Authors: Madani, A., Gallix, B., Pugh, C.M., Azagury, D., Bradley, P., Fowler, D., Hannaford, B., Macdonald, S., Miyasaka, K., Nuño, N., Szold, A., Verter, V., Aggarwal, R.
Publication: Simnovate supplement
Background: Innovation in healthcare is the practical application of new concepts, ideas, processes or technologies into clinical practice. Despite its necessity and potential to improve care in measurable ways, there are several issues related to patient safety, high costs, high failure rates and limited adoption by end-users. This mixed-method study aims to explore the role of simulation as a potential testbed for diminishing the risks, pitfalls and resources associated with development and implementation of medical innovations.
Methods: Subject-matter experts consisting of physicians, engineers, scientists and industry leaders participated in four semistructured teleconferences each lasting up to 2 hours each. Verbal data were transcribed verbatim, coded and categorised according to themes using grounded theory, and subsequently synthesised into a conceptual framework. Panelists were then invited to complete an online survey, ranking the (1) current use and (2) potential effectiveness of simulation-based technologies and techniques for evaluating and facilitating the product life cycle pathway. This was performed for each theme of the previously generated conceptual framework using a Likert scale of 1 (no effectiveness) to 9 (highest possible effectiveness) and then segregated according to various forms of simulation.
Results: Over 100 hours of data were collected and analysed. After 7 rounds of inductive data analysis, a conceptual framework of the product life cycle was developed. This framework helped to define and characterise the product development pathway. Agreement between reviewers for inclusion of items after the final round of analysis was 100%. A total of 7 themes were synthesised and categorised into 3 phases of the pathway: ‘design and development’, ‘implementation and value creation’ and ‘product launch’. Strong discrepancies were identified between the current and potential roles of simulation in each phase. Simulation was felt to have the strongest potential role for early prototyping, testing for safety and product quality and testing for product effectiveness and ergonomics.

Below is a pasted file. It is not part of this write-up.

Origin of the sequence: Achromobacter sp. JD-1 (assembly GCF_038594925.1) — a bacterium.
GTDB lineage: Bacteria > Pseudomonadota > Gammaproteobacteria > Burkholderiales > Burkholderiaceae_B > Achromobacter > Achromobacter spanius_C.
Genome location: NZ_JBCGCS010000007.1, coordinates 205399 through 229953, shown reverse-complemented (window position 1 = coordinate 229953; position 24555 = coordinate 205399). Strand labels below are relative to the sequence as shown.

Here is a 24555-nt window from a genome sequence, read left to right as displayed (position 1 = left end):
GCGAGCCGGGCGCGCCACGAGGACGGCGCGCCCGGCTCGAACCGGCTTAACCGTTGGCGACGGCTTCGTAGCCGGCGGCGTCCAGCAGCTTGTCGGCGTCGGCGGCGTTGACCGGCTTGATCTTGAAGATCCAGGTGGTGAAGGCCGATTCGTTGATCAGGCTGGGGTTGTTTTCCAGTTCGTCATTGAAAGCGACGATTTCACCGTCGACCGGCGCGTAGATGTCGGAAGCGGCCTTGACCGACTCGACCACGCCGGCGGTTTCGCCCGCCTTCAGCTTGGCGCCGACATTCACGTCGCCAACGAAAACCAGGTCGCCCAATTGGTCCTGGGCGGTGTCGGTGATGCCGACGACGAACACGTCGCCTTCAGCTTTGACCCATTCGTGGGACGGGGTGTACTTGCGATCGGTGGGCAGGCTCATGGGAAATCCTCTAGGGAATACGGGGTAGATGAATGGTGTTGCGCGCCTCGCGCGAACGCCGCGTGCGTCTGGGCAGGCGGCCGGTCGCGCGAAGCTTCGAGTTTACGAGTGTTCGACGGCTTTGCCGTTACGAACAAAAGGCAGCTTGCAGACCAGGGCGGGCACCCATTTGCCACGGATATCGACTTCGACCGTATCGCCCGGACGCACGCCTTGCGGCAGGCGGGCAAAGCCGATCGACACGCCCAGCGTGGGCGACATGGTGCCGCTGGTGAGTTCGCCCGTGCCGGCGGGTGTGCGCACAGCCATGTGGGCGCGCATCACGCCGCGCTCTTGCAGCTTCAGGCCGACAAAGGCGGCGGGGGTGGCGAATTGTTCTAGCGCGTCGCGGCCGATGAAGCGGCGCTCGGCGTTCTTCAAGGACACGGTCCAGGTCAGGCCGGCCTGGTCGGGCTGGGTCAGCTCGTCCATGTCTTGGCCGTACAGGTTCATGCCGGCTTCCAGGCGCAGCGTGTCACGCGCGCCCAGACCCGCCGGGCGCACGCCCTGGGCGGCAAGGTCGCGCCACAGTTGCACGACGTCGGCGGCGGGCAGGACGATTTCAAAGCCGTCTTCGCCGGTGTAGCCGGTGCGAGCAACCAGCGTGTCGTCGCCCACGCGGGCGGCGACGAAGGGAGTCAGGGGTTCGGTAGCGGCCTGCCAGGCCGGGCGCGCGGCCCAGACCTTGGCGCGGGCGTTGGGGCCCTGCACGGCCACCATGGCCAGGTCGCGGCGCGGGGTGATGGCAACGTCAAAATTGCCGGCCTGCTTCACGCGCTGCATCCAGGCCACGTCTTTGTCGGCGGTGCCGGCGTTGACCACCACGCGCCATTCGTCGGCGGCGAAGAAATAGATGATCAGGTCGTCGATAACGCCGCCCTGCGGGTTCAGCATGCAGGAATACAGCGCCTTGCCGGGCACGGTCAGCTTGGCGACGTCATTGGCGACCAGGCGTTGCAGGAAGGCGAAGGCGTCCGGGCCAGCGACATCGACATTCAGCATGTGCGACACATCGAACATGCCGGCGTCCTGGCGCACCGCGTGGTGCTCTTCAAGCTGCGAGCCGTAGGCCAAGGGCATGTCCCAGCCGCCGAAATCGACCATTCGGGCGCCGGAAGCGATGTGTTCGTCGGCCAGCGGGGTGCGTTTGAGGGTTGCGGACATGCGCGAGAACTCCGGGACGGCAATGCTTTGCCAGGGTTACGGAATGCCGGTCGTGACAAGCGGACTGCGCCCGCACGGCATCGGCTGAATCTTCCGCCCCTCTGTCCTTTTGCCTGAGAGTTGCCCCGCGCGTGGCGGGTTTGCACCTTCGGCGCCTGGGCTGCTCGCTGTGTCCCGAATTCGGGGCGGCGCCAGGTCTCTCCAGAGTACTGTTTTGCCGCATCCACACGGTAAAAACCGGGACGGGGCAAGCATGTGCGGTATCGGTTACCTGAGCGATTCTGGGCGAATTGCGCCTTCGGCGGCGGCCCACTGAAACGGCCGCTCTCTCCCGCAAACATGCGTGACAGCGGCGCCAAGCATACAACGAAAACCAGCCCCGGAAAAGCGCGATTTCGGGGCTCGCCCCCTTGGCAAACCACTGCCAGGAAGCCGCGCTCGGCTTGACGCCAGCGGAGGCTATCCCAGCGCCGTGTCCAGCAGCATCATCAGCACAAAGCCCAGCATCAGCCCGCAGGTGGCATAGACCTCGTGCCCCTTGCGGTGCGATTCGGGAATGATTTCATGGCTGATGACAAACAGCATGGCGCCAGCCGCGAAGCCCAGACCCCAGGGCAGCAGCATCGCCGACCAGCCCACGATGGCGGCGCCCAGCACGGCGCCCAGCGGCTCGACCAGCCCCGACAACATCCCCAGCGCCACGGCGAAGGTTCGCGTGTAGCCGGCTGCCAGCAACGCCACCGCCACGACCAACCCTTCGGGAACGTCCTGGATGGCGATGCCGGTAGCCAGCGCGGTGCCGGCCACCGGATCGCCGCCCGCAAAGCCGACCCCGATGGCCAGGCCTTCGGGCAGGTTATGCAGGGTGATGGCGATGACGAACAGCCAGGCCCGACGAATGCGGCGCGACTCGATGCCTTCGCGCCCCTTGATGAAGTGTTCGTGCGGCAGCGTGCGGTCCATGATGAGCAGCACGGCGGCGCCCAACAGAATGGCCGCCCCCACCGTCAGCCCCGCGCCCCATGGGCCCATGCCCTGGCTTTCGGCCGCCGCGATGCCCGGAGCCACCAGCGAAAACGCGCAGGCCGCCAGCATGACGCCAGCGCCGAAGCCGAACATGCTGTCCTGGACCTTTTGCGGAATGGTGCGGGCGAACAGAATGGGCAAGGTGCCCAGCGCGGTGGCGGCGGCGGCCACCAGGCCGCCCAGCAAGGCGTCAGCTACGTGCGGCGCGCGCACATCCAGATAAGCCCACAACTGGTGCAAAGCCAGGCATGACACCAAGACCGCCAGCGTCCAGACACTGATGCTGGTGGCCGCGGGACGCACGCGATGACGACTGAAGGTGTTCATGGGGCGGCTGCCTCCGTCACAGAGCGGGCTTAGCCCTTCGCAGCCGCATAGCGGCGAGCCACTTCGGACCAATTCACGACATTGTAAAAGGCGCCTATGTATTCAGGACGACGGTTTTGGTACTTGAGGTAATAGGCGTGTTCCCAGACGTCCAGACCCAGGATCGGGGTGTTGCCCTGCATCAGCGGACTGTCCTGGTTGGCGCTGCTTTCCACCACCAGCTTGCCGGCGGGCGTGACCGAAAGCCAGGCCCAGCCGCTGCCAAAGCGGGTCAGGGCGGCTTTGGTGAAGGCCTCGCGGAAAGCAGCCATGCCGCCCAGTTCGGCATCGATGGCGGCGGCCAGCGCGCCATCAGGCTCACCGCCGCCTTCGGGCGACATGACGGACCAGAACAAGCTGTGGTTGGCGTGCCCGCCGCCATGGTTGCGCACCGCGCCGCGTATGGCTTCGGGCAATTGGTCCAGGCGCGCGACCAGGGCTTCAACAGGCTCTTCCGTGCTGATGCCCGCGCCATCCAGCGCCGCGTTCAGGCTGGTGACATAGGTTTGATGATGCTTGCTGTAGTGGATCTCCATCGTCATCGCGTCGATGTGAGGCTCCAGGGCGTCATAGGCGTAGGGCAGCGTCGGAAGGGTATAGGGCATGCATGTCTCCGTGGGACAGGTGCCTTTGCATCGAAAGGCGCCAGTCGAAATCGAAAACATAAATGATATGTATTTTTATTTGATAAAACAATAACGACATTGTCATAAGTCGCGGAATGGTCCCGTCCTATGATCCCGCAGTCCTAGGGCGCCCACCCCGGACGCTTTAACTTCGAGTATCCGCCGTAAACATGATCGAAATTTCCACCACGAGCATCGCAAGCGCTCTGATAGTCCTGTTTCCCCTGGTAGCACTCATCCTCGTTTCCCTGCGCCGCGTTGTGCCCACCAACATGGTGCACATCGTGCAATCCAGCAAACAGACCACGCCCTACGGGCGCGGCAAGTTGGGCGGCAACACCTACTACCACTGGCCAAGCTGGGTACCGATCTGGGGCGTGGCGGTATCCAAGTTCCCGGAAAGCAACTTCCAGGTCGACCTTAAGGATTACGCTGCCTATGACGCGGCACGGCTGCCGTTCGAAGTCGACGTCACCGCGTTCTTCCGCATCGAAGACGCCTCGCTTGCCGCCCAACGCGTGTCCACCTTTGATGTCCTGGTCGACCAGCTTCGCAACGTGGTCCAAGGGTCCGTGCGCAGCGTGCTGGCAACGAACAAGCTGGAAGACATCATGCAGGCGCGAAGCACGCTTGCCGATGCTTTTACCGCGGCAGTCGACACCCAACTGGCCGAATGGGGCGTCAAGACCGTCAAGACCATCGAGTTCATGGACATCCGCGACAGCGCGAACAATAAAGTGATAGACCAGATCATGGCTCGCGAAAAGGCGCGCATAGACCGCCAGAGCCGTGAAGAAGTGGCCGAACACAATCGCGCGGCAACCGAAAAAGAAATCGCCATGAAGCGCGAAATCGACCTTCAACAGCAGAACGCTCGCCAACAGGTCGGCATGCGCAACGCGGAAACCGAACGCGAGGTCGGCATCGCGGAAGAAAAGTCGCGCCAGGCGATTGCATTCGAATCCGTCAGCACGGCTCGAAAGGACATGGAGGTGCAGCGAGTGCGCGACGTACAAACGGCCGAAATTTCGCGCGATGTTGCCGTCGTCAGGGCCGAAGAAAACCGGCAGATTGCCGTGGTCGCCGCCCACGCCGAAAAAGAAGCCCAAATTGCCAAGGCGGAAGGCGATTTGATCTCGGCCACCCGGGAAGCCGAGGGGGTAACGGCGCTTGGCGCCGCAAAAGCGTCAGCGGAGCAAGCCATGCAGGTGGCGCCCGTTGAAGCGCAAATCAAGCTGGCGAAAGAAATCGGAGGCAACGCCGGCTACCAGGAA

Conclusions: Simulation has great potential to fulfil several unmet needs in healthcare innovation. This framework can be used to help guide innovators and channel resources appropriately. The ultimate goal is a structured, well-defined process that will result in a product development outcome that has the greatest potential to succeed.
Read full abstract: Simnovate Supplement, February 15, 2017